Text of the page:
TCJ Staff

The Great Balancing Act

TCJ Staff
The Great Balancing Act

Technological advances over the past decade have revolutionized the relationship individuals have with their workplace. In fact, with the growth of remote work, mobile communications, and data sharing, the term “workplace” has almost become a misnomer—the office is no longer a physical place, but a mode. The office door doesn’t stop the flow of business information into our lives as it did in past decades. However, as the office disappears, where does home start and work end?

According to the International Labour Organization (ILO), 40% of those who frequently work remotely report high stress levels, compared to only 25% of those who work solely in an office. Meanwhile, a Stanford University study found that the productivity of these remote workers has skyrocketed.

So, what’s going on? Working remotely obviously has profound benefits to performance, but at a grave cost. The ability to switch off and close the mental door to our work lives is a must to keeping this productivity level high.

Check out these three strategies for the next time a blizzard of emails hits your phone during a family outing or your quiet dinner becomes a last-minute conference call.

Rationalize and Prioritize

TCJ blog rationalize and prioritize

Try to recognize that not everything needs your attention, response or mental energy at that very moment. As we begin to take stock of our day and the tasks we need to complete for tomorrow, there is a natural urge to continue working as the flow of email continues. However, stepping back and letting your list of items grow is essential to our mental well-being.

This applies to managers, as well: when emailing employees at odd hours of the night as an action item pops into your head, try to preface non-priority information with a “When you get a minute...” or “In the morning...” to alleviate any implication that a response is required immediately.


Build the Wall

Although the office is starting to exist as a more metaphysical plane, our brains are not wired to accept this change overnight. We need physical boundaries for remote work, just as we need mental ones. A fantastic way to reinforce the concept of 'home' can be as minor as leaving your computer at the door when your day is done or designating one location as a defined workspace.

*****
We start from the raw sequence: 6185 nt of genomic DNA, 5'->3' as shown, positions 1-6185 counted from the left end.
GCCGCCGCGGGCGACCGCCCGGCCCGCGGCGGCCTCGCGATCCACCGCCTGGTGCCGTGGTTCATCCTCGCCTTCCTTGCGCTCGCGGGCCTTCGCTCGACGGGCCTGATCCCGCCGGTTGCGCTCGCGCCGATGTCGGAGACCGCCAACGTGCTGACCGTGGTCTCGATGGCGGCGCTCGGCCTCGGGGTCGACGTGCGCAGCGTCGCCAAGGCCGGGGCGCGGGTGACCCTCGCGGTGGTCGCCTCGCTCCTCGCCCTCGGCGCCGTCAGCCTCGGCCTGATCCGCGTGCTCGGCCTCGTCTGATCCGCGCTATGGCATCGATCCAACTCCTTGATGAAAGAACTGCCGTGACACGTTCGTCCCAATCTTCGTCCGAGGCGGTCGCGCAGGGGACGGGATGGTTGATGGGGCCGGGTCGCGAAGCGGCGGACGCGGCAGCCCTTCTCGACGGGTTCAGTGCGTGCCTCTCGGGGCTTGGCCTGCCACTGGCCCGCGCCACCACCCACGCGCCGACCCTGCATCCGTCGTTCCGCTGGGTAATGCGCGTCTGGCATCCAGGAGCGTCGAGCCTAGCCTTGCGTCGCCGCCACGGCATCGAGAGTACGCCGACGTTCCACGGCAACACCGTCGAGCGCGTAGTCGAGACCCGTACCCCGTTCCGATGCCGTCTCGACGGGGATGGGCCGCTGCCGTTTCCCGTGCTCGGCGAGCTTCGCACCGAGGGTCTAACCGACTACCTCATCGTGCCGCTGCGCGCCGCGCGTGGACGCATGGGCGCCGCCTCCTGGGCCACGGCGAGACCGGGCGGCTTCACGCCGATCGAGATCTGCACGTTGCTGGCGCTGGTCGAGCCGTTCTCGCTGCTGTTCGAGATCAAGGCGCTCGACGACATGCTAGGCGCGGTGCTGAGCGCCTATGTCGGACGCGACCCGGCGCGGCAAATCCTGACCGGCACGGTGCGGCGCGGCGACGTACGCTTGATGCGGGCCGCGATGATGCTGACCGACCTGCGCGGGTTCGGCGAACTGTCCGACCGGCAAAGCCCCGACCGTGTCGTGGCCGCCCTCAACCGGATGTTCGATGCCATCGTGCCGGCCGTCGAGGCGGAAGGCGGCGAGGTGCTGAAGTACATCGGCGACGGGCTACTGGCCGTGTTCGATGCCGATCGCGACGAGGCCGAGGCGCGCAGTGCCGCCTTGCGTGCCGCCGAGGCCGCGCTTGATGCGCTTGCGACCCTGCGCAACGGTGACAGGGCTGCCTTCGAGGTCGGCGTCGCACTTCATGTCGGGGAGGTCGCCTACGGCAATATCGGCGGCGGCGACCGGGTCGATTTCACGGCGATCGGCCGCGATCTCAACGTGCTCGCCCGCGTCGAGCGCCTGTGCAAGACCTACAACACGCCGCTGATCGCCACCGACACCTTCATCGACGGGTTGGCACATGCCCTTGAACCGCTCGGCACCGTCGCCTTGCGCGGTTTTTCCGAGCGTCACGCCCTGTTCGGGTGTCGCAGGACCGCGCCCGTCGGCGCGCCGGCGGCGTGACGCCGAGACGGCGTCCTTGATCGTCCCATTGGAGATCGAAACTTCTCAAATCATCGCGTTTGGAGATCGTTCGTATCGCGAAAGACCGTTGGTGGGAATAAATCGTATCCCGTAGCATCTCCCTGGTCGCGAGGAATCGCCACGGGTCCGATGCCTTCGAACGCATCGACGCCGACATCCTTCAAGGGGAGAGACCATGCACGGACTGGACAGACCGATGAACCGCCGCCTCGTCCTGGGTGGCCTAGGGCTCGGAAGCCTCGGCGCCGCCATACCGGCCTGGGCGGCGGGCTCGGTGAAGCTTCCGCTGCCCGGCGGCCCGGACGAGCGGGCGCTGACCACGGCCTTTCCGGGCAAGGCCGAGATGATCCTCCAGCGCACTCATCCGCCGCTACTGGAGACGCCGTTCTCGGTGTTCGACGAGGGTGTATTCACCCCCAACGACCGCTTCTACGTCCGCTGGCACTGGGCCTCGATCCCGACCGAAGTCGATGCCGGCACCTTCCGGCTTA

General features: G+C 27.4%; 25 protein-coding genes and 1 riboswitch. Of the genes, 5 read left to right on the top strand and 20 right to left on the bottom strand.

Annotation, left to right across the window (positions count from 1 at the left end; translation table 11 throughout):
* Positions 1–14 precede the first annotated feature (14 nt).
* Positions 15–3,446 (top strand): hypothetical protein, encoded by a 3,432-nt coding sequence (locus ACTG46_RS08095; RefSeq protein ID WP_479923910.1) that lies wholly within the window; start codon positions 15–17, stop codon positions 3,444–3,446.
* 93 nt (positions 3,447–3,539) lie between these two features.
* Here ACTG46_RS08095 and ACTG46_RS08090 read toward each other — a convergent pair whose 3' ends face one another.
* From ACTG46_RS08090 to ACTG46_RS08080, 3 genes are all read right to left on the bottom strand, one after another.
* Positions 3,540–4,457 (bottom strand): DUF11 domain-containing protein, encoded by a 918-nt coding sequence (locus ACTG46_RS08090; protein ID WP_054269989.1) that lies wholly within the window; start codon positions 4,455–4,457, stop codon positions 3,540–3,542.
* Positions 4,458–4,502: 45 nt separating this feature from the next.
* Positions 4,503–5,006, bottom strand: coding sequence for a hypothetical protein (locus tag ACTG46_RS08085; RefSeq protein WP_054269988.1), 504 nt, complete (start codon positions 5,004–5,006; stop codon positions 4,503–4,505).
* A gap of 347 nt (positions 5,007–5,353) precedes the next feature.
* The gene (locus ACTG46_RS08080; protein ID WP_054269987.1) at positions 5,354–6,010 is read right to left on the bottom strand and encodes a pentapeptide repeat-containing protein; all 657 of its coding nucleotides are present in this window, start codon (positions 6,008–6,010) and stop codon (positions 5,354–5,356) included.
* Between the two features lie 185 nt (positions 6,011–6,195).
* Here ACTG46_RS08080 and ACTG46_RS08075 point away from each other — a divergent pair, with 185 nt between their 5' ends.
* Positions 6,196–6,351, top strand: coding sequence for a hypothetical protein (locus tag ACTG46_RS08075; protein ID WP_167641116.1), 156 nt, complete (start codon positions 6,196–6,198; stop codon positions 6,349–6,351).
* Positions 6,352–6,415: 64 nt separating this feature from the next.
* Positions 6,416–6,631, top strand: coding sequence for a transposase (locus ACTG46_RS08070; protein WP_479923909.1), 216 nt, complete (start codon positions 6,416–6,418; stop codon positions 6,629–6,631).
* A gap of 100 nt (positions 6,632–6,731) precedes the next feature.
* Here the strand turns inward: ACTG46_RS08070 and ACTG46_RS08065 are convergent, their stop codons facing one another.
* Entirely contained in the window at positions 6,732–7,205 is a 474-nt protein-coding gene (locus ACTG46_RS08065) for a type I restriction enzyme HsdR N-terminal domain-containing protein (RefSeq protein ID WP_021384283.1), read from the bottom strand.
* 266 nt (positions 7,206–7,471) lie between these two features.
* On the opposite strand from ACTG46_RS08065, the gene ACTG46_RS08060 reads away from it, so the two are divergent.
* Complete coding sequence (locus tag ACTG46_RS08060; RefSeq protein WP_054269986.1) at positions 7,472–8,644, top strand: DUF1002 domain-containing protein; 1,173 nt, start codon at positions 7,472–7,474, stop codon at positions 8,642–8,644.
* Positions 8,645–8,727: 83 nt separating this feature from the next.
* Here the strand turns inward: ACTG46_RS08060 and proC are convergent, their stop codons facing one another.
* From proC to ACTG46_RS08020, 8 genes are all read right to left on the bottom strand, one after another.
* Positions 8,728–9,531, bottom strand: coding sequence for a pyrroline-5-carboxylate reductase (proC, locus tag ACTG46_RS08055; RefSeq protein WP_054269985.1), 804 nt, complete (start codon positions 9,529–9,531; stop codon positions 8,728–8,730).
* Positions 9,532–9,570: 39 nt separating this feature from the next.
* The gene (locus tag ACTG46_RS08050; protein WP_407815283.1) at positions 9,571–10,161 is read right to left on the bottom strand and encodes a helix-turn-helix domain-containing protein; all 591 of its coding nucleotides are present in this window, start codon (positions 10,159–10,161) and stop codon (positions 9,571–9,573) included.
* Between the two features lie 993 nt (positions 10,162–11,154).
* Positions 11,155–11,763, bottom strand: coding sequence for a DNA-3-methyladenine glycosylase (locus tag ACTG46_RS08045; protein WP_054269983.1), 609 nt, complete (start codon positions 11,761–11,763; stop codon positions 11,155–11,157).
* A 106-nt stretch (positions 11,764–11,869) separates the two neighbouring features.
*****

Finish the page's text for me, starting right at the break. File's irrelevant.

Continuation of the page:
The objective is to create a work-free zone in your life—somewhere that is definitely not the office. It takes practice and discipline but establishing this space will train your mind to relax and escape the stress of work.


Enjoy Escapism

TCJ blog escapism

Worry is the catalyst for 'work' seeping into our personal lives. Though this fret seems almost unavoidable and like it will always be a nagging thought, embracing it is what makes many people as productive as they are. It is, however, important to remember the saying in medio stat virtus: virtue stands in the middle. Essentially, balance is key.

Finding a good book, finding a workout routine or trying out a new recipe occupies the mental energy we usually devote to our jobs – day in and day out. However, accepting these distractions joyfully and without guilt is the only way to truly turn off. Likewise, spending a vacation worrying about your business is really no vacation at all.

 Overall, work and home are what you make of them. These two modes of our day can be in harmony, but only when given careful attention to ensure that one doesn’t overcome the other. Working at home is a blessing, but keeping your work out of your home is just as valuable.